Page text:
Instead of outrage, she simply turned toward him and said quietly, "I always thought that when it became easy telling parents that their children were going to die, that would be when I should consider going into a different field."

Touche, he thought. Followed by, more vodka, stat.

He bent painfully down to his mini-fridge, liberated his bottle of Kettel, and limped over to Cameron. She silently held out her now empty glass. He poured in another three, make that four, fingers and settled back on the edge of his desk, nursing his first glass.

He decided to try a new tack, a direct question. "So, is it this one case that's got you questioning your calling, or something else?"

The question surprised her. "It's not the case, and I'm not questioning being a doctor," she told him, somehow managing not to answer his question.

"You said not three minutes ago that you didn't want this job," he reminded her.

She took a long sip of her drink, summoning some liquid courage, but not managing to meet his eyes, settling for somewhere between his Adams apple and stubble covered chin. "Yes, this job. At this hospital. With you."

Though he didn't at all like her answer, House could have cheered. At least she was talking. And if she was talking, he could change her mind.

"Aw, c'mon Cameron," he said cajolingly. It was one crappy date. An experiment gone wrong. I don't hold it against you."

If it was possible, Cameron became even more still. House found himself wondering, what was more still then a statue? A picture of a statue?

He didn't have much time to ponder this, since Cameron swiveled toward him and she caught his eyes in an unflinching stare. He watched her jaw clamp down so hard he could swear he heard the TMJ setting in.

"You don't hold it against me?" she asked, between clenched teeth.

House recognized dangerous territory when he saw it, but in for a penny, in for a pound. "Sure. You had good intentions, just misdirected. And really, who could blame you. There's a lot of ladies out there looking to tap this ass. So you got it out of your system. No need to be all gloomy about it."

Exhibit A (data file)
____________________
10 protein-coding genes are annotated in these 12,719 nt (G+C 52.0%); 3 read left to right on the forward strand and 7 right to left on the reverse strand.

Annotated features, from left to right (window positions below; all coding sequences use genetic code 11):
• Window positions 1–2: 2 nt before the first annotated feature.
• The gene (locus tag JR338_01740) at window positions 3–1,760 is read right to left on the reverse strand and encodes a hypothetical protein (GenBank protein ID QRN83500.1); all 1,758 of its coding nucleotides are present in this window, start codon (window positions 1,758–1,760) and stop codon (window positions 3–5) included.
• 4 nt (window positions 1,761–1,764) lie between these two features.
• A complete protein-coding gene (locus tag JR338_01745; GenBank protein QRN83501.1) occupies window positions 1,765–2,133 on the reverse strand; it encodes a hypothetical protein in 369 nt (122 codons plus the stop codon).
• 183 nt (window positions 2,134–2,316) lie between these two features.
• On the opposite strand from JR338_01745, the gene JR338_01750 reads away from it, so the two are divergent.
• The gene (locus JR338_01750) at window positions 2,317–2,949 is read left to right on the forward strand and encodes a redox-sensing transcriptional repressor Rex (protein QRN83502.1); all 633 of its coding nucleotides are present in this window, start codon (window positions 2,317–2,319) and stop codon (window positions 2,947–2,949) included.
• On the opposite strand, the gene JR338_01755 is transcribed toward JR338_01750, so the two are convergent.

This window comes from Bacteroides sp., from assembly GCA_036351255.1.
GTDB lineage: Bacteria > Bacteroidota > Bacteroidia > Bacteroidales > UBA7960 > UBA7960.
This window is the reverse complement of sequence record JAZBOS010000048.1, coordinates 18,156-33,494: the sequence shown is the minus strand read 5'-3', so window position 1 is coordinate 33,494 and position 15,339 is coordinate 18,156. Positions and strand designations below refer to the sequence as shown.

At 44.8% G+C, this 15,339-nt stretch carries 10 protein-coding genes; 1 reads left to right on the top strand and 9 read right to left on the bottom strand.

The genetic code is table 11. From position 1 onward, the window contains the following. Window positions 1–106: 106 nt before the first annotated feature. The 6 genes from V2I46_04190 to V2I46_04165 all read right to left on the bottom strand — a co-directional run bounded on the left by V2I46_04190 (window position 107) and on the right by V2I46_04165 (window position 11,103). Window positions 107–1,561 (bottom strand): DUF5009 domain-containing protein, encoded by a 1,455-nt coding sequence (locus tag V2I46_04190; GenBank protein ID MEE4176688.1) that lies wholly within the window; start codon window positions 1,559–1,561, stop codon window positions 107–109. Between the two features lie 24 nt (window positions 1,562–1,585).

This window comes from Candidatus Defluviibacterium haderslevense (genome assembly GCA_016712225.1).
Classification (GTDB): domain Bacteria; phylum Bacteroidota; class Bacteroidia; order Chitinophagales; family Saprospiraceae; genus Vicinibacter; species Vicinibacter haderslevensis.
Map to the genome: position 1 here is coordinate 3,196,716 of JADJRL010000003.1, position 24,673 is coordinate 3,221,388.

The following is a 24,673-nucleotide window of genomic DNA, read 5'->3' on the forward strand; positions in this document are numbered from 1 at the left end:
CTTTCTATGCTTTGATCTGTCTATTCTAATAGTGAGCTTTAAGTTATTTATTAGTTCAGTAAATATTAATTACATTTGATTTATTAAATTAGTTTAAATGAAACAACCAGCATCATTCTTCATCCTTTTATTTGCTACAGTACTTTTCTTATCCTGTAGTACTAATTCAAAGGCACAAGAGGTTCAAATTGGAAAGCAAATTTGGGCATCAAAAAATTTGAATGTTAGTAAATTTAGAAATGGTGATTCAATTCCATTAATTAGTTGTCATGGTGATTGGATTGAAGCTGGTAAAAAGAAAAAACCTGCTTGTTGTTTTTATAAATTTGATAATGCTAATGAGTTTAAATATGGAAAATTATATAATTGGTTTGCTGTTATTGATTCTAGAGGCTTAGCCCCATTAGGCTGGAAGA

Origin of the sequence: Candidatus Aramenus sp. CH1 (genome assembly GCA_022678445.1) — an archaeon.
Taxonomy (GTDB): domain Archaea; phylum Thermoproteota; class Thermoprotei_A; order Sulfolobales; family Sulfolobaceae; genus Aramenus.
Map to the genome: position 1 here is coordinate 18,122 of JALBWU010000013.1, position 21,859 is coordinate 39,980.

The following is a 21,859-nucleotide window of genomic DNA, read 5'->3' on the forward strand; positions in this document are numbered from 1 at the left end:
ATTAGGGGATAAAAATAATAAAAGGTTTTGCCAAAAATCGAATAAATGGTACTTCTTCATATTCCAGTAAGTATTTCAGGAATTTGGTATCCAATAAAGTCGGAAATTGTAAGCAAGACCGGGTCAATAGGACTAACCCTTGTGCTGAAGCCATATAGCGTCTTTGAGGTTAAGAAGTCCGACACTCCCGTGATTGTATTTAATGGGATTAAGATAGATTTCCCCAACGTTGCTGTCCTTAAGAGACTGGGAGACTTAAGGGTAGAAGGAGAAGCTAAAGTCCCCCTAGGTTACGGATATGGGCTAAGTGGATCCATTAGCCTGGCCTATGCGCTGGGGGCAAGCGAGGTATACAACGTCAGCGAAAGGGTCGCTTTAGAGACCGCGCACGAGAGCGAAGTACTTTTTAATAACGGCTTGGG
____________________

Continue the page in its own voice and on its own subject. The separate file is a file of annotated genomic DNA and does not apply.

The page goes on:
He was relieved to see there was no more vodka in her glass, since based on the vice like grip she had on her glass, he would have otherwise been wearing it.

Instead she set the glass on the little side table, stood up, and headed toward the door, only to be stopped by House's cane, extended across the gap between his desk and the glass wall, blocking her path.

"Get your cane out of my way or I swear to whatever deity you might believe in, I'll beat you with it," she spat out.

House felt a twinge of panic. Not that she would actually beat him with his cane, though he wouldn't put it past her, but that he really had screwed this up beyond repair. He didn't bother to consider what "this" was.

"Violence is never the answer," he said, an attempt at levity. The tears that Cameron was too stubborn to let fall clued him in that it wasn't working. "OK, truce. Let's both go back to our corners and try this again."

Cameron, whose eyes had been trained on the cane that was preventing her escape, looked up to catch House's hopeful gaze.

"Go to hell."